As long as the Federal government avoids enacting a comprehensive reform of the existing immigration system and dealing with an issue that is in their jurisdiction, restrictionists will continue to introduce laws that threaten the fabric of the United States. At the start of this year, as we hope that Rep. Giffords recovers her health, we must recall the values of equality, dignity and respect that are intrinsic to the strength of this country and remember that when we deny human rights to some, we jeopardize the rights of all.
Last Tuesday, 25- year old Sheena Perez walked to a detention center in Broadview, Illinois early in the morning, hoping to say goodbye to her boyfriend, Daniel Vega-Garcia, who was the father of her 18-month old son and was being deported to Mexico after living in the United States for 15 years. She had spent the greater part of Monday on the phone with Immigrations and Customs Enforcement (ICE), trying to get some basic information about whether she could see him before he was sent away, what she could bring him, and what time she should be there. No one provided her with answers at ICE, and she finally got the information from the Mexican Consulate.
She arrived at the detention center carrying small bag with two T-shirts, two pairs of jeans, underwear- all that Daniel had asked for, as well as a present of cologne for him, and his favorite leather jacket. Sheena handed the bag over to guards who inspected it, returned the cologne to her, and handed it over to Daniel. Sheena had a few seconds to say “Adios” to Daniel from afar, and he was walked away, with his hands and legs shackled to his waist.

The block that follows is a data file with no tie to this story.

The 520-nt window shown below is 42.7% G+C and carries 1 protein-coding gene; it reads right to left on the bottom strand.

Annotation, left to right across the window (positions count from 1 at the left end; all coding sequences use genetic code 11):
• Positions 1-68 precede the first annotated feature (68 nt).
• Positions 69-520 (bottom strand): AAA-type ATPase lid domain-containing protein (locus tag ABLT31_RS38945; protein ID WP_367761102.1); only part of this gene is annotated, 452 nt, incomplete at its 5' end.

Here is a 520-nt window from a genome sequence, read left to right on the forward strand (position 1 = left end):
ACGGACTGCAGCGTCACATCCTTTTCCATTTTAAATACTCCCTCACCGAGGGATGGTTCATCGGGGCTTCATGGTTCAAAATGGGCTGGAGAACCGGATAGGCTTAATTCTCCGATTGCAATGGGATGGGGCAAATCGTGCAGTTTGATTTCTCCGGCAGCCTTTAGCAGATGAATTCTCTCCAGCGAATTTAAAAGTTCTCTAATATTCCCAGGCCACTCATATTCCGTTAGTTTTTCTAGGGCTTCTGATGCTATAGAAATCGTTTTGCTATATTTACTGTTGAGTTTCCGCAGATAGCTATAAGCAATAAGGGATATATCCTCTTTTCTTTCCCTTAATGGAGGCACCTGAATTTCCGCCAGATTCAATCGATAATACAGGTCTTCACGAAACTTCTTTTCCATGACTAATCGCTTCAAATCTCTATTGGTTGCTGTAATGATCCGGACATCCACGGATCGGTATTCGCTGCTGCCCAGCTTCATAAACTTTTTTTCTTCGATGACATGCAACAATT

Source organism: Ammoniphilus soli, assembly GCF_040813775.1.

An hour later, the deportees were boarded onto a bus which would take them to O’Hare airport, from which Daniel would be flown to Texas and walked across the border to Mexico. Sheena waited for the bus to emerge from a garage, and she followed it, trying to get one last glimpse of her boyfriend, crying out his name. The windows were tinted gray so that no one could see in. After following the bus for a while she turned around, tired and resigned. She said that she had not figured out how to tell their son where his father was, or how she would live the life of a single parent.
This scene is repeated at the Broadview Detention Center every Tuesday and Friday between 8am and 11am as hundreds of shackled men and women are filed into buses and taken to the airport to be deported. From 5am to 7am their families come by to bring them clothes and see them for one last time. And just like Sheena, they barely get to even say goodbye to their loved ones.
Stories such as Sheena’s are a dime-a-dozen, and with the vast increase in enforcement over the past decade, hundreds of thousands of families have been separated as a result of one or more parent of U.S. citizen children being in detention or being deported. According to a Time Magazine article, 2009 saw the highest number of people deported, 387,790, up from 116,782 in 2001 and 349,041 in 2008. So far, 185,887 people have been deported this year, a record pace, which, if continued, will double last year’s record high. This increase has led to a direct increase in the numbers of U.S. citizen children who have been left behind as their parents were deported. While the numbers remain unclear because ICE does not keep detailed records of the families that deportees leave behind, a report released by the Department of Homeland Security (DHS) last year found that between 1998 and 2007, ICE had deported 108,434 parents with U.S. citizen children.